0401RootZonesr.cfm Malatya Haber Harvesting the land or mining the soil
Home News Livestock Crops Markets Hay, Range & Pasture Home & Family Classifieds Resources This Week's Journal



Farm Survey


AgriMartin
Journal Getaways


Reader Comment:
by ohio bo

"An excellent essay on fairs that brought back many memories for me. In my part"....Read the story...
Join other discussions.

Harvesting the land or mining the soil


By Ken Root

There is a new crop being grown across the country: corn stover. It is called material other than grain, or MOG, which will be the primary ingredient in making ethanol from cellulose. There is debate as to whether farmers can be sustainable in selling their corn and their plant material (stover) to processors for refining into cellulosic ethanol.

DuPont-Pioneer held a high profile media event March 29 at their headquarters in Johnston, Iowa, to sign an agreement with the U.S. Department of Agriculture that will allow collaborative research into the risks and benefits of removing stover from fields. DuPont-Pioneer has a strong vested interest in this work as the mother company is constructing a 30 million gallon annual capacity plant near Nevada, in central Iowa. The need for stover is staggering with a projection of 590,000 large square bales per year. (Put a pencil to that pile and tell me how big it is.)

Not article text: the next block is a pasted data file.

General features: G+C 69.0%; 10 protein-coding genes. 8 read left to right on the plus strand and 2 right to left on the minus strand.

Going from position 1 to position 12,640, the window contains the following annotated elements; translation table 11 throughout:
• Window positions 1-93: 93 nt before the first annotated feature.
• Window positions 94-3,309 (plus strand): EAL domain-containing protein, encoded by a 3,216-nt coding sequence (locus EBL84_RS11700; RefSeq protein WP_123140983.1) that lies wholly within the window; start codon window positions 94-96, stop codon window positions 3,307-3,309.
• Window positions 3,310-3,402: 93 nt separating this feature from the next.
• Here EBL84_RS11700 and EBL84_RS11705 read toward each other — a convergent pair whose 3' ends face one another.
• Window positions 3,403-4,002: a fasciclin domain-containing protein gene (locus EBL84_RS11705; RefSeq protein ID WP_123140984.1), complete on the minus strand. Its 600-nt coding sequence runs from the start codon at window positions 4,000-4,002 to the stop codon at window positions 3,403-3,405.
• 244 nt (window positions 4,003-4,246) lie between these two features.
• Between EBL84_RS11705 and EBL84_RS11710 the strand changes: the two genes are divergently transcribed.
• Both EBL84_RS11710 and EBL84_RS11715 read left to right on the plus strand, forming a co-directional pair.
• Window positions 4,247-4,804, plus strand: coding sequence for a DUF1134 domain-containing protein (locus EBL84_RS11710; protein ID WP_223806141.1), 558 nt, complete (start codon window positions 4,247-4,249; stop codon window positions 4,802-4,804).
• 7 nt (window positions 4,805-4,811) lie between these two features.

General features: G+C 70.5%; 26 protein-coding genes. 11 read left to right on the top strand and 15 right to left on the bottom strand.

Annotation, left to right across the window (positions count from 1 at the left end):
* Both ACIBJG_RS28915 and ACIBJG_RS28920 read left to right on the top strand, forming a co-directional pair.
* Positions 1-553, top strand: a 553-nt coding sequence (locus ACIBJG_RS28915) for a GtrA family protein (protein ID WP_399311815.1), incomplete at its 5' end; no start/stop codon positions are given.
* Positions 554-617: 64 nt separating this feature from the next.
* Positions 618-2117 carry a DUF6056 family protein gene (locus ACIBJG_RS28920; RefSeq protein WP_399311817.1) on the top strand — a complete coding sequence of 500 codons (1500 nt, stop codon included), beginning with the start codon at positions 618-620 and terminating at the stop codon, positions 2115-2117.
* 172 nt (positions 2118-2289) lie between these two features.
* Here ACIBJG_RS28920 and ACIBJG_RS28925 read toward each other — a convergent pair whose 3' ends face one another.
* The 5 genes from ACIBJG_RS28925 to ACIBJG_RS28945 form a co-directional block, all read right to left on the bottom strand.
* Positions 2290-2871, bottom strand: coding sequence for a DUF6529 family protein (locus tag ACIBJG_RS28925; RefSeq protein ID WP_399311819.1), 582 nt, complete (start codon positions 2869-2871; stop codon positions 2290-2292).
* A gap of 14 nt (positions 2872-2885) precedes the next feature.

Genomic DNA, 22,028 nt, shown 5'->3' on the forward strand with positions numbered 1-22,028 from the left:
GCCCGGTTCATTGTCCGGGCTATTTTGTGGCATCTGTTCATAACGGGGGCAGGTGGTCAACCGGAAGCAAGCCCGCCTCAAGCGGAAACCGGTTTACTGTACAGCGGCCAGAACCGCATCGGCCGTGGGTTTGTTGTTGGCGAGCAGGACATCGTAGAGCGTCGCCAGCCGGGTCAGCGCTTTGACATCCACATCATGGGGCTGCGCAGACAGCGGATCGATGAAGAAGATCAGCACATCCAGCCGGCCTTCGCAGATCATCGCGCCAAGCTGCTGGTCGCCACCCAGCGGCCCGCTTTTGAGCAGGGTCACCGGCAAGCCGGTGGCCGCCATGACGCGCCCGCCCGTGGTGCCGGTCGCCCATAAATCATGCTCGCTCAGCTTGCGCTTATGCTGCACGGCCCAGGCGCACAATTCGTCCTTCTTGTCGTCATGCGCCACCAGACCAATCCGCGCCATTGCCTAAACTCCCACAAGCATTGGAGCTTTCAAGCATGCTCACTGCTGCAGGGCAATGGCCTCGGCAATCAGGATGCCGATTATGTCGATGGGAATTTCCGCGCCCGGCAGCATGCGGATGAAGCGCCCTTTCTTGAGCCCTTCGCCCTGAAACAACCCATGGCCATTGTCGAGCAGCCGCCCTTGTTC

Landowners are notorious for selling more from their land than can sustainably be produced. From the trees in Missouri that became railroad ties in the 1890s to the coal that was strip mined across the country, the temptation to gain cash on the short term has overwhelmed the need to keep the land intact on the long term. When the trees were gone, erosion was rampant. When the coal shovels dug across the landscape, it was never the same again.

While removal of stover is not this dramatic, it does raise questions as to the advisability of baling and hauling plant material that has been recycled into the soil as a means to increase organic matter and reduce erosion. Many farmers who consider themselves “sustainable” will have to re-examine their system to see if it can meet that measurement when extracting several tons of plant material per acre.

It may be a very good thing that Cellulosic Ethanol production is at least five years behind USDA projections. The process is not easy and the enzymes needed to break down long strands of cellulose are much more expensive than those for breaking down starch in the grain. Assuming the biological processes are workable, the logistics of this endeavor still astound me. Bringing in a huge volume of baled corn stalks (about one bale per minute to be used by the plant year round) is going to take a lot of equipment to bale and haul from the projected 25-mile radius of the plant.

For farmers, it will come down to money. They will have to explore the economics of contracting for a price that allows them to purchase balers to bundle the stover and use expanded transportation resources to haul it within a two month window each fall. Government incentives for Cellulosic Ethanol production will combine with DuPont’s bid to bring the price high enough to be attractive.